20(11) Journal of Internet Law 11 (2017)
6 Pages Posted: 22 Feb 2017 Last revised: 2 Jun 2017
Date Written: February 22, 2017
Startling at it may sound in the second decade of the 21st century, hyperlinking has lately been at the forefront of the copyright and technology debate in the EU. The latest installment in the hyperlinking saga was the CJEU’s preliminary ruling in the GS Media case. The fundamental question in this reference was whether the act of hyperlinking to a freely accessible website where a copyright-protected work was made available without the rightholder’s authorization should be considered an infringement of the right of communication to the public laid down in Article 3(1) of the Information Society Directive. In other words, the CJEU was asked whether the foregoing behaviour falls within the scope of the broad exclusive right of communication to the public, which includes the right of making available online.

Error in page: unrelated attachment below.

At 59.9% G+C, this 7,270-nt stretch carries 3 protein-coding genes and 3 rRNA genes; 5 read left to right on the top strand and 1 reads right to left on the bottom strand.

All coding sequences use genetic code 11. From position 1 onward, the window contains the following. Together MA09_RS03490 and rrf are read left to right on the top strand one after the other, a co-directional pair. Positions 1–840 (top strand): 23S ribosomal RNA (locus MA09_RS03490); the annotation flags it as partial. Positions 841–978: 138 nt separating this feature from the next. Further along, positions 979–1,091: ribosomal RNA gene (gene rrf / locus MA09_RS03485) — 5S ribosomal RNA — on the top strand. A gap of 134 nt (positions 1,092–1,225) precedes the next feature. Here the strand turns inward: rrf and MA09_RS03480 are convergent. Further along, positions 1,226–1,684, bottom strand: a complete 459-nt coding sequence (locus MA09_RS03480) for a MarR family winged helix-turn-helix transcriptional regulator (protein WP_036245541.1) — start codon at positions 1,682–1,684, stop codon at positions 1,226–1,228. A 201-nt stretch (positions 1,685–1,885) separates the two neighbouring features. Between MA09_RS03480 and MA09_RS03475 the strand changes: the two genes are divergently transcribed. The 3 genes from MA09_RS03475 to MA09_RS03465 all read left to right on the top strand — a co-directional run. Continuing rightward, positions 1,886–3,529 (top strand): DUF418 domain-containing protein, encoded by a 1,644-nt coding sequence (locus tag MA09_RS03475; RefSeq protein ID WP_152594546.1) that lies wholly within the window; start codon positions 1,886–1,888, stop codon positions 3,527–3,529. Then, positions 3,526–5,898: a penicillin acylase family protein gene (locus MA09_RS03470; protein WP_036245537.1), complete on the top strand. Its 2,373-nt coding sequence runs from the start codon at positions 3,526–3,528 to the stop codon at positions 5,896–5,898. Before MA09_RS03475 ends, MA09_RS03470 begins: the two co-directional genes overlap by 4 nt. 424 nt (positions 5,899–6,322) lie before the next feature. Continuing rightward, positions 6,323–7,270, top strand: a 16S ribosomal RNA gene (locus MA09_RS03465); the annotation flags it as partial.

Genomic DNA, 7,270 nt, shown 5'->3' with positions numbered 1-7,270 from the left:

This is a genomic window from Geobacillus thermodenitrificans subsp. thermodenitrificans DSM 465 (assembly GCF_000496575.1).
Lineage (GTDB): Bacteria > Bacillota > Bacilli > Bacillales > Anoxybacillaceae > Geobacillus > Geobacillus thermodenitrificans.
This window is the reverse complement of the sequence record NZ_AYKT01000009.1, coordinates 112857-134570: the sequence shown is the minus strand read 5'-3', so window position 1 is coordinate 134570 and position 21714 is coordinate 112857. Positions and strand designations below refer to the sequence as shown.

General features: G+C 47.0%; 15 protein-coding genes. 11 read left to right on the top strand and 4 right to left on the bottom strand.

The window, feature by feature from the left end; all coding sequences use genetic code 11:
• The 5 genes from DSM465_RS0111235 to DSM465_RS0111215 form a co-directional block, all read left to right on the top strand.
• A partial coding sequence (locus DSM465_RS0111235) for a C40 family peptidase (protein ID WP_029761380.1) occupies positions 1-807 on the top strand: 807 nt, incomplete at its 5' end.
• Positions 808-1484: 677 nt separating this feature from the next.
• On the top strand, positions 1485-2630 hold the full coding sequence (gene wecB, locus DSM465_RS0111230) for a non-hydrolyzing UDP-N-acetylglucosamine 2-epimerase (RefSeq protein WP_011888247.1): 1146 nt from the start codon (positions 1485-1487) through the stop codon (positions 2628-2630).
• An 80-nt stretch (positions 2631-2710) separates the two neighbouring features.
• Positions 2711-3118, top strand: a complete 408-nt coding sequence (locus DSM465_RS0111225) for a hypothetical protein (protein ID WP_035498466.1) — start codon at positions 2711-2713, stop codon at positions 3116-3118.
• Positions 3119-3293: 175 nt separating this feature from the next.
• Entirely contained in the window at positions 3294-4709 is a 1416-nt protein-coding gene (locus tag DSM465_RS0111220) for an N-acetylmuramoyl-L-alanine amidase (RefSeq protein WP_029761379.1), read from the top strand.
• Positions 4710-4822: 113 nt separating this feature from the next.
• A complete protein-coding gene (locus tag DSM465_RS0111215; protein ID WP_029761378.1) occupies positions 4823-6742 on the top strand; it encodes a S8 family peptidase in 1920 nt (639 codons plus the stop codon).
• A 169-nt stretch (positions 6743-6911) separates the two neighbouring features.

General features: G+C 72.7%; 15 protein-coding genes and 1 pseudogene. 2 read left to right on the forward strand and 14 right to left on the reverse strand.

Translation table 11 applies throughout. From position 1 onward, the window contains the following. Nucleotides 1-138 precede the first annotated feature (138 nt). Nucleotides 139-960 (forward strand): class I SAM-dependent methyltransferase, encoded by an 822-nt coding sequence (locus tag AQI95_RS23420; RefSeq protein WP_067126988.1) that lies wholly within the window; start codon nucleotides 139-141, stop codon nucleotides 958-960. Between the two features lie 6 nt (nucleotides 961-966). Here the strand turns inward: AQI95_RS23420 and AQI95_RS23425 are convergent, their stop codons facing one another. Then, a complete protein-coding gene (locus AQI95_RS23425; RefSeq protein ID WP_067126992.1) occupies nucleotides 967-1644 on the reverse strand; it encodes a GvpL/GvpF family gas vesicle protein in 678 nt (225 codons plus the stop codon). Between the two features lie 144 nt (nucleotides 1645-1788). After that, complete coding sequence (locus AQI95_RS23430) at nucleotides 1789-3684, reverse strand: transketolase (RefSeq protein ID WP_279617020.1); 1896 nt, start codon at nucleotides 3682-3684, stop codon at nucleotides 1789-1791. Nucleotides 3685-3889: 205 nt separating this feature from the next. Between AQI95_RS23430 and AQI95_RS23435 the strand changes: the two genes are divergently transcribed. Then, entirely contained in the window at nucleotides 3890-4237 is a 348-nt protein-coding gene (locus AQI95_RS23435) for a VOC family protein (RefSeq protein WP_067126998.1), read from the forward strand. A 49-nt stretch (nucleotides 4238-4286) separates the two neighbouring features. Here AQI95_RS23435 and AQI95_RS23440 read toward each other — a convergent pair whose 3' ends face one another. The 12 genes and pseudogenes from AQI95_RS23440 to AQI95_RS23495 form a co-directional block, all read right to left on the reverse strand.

This article aims at briefly examining the GS Media judgment. Though it raises a series of new questions – which the CJEU is likely to be prompted to answer in future references – the ruling’s ultimate result is a net cast too wide. This net is likely to catch uses of works that, besides not causing any discernible harm to rightholders, are essential for the normal functioning of the Internet. Under the guise of a Solomonic judgment, GS Media will have negative effects for the access and dissemination of information in the online world.
Keywords: EU Copyright Law, Communication to the Public, Hyperlinking, GS Media
Suggested Citation: Suggested Citation
Rendas, Tito, How Playboy Photos Compromised EU Copyright Law: The GS Media Judgment (February 22, 2017). 20(11) Journal of Internet Law 11 (2017). Available at SSRN: https://ssrn.com/abstract=2920677